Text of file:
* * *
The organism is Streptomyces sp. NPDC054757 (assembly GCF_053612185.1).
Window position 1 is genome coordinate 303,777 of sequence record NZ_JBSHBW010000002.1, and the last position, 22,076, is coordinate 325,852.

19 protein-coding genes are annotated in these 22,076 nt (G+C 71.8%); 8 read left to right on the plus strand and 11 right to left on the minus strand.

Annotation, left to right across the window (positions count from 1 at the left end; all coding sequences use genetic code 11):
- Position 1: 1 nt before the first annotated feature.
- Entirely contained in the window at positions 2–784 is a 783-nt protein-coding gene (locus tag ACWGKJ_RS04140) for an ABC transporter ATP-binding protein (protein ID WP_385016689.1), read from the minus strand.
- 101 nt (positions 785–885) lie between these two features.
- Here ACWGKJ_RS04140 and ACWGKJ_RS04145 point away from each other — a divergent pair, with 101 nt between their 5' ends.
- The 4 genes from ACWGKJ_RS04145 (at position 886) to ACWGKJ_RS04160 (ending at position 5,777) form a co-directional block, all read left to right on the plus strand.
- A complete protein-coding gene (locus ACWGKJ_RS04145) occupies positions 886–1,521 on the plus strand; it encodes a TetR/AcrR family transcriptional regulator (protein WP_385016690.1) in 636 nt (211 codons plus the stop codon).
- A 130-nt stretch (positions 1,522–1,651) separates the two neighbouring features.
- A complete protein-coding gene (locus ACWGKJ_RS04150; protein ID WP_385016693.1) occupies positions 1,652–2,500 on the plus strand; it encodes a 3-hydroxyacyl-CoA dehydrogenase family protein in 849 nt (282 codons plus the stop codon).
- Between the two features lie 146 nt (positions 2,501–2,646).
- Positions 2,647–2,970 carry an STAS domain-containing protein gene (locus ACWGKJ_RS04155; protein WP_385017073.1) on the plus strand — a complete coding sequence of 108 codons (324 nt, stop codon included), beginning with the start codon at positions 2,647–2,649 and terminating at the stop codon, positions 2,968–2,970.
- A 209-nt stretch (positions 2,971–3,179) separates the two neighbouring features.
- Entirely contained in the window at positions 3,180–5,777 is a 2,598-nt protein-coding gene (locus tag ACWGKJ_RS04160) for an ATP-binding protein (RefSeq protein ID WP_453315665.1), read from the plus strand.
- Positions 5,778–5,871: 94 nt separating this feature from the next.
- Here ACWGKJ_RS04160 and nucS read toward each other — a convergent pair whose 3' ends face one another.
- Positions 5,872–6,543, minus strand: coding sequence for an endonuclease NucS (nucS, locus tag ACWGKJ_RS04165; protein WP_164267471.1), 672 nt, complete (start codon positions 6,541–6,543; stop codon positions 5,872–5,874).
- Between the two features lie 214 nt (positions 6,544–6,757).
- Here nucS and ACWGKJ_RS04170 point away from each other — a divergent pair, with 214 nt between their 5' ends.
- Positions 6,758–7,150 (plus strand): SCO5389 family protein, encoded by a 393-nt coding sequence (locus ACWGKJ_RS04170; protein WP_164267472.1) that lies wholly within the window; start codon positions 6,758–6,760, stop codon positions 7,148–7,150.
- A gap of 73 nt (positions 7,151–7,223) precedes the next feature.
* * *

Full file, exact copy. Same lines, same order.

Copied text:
The organism is Streptomyces sp. NPDC054757 (assembly GCF_053612185.1).
Window position 1 is genome coordinate 303,777 of sequence record NZ_JBSHBW010000002.1, and the last position, 22,076, is coordinate 325,852.

19 protein-coding genes are annotated in these 22,076 nt (G+C 71.8%); 8 read left to right on the plus strand and 11 right to left on the minus strand.

Annotation, left to right across the window (positions count from 1 at the left end; all coding sequences use genetic code 11):
- Position 1: 1 nt before the first annotated feature.
- Entirely contained in the window at positions 2–784 is a 783-nt protein-coding gene (locus tag ACWGKJ_RS04140) for an ABC transporter ATP-binding protein (protein ID WP_385016689.1), read from the minus strand.
- 101 nt (positions 785–885) lie between these two features.
- Here ACWGKJ_RS04140 and ACWGKJ_RS04145 point away from each other — a divergent pair, with 101 nt between their 5' ends.
- The 4 genes from ACWGKJ_RS04145 (at position 886) to ACWGKJ_RS04160 (ending at position 5,777) form a co-directional block, all read left to right on the plus strand.
- A complete protein-coding gene (locus ACWGKJ_RS04145) occupies positions 886–1,521 on the plus strand; it encodes a TetR/AcrR family transcriptional regulator (protein WP_385016690.1) in 636 nt (211 codons plus the stop codon).
- A 130-nt stretch (positions 1,522–1,651) separates the two neighbouring features.
- A complete protein-coding gene (locus ACWGKJ_RS04150; protein ID WP_385016693.1) occupies positions 1,652–2,500 on the plus strand; it encodes a 3-hydroxyacyl-CoA dehydrogenase family protein in 849 nt (282 codons plus the stop codon).
- Between the two features lie 146 nt (positions 2,501–2,646).
- Positions 2,647–2,970 carry an STAS domain-containing protein gene (locus ACWGKJ_RS04155; protein WP_385017073.1) on the plus strand — a complete coding sequence of 108 codons (324 nt, stop codon included), beginning with the start codon at positions 2,647–2,649 and terminating at the stop codon, positions 2,968–2,970.
- A 209-nt stretch (positions 2,971–3,179) separates the two neighbouring features.
- Entirely contained in the window at positions 3,180–5,777 is a 2,598-nt protein-coding gene (locus tag ACWGKJ_RS04160) for an ATP-binding protein (RefSeq protein ID WP_453315665.1), read from the plus strand.
- Positions 5,778–5,871: 94 nt separating this feature from the next.
- Here ACWGKJ_RS04160 and nucS read toward each other — a convergent pair whose 3' ends face one another.
- Positions 5,872–6,543, minus strand: coding sequence for an endonuclease NucS (nucS, locus tag ACWGKJ_RS04165; protein WP_164267471.1), 672 nt, complete (start codon positions 6,541–6,543; stop codon positions 5,872–5,874).
- Between the two features lie 214 nt (positions 6,544–6,757).
- Here nucS and ACWGKJ_RS04170 point away from each other — a divergent pair, with 214 nt between their 5' ends.
- Positions 6,758–7,150 (plus strand): SCO5389 family protein, encoded by a 393-nt coding sequence (locus ACWGKJ_RS04170; protein WP_164267472.1) that lies wholly within the window; start codon positions 6,758–6,760, stop codon positions 7,148–7,150.
- A gap of 73 nt (positions 7,151–7,223) precedes the next feature.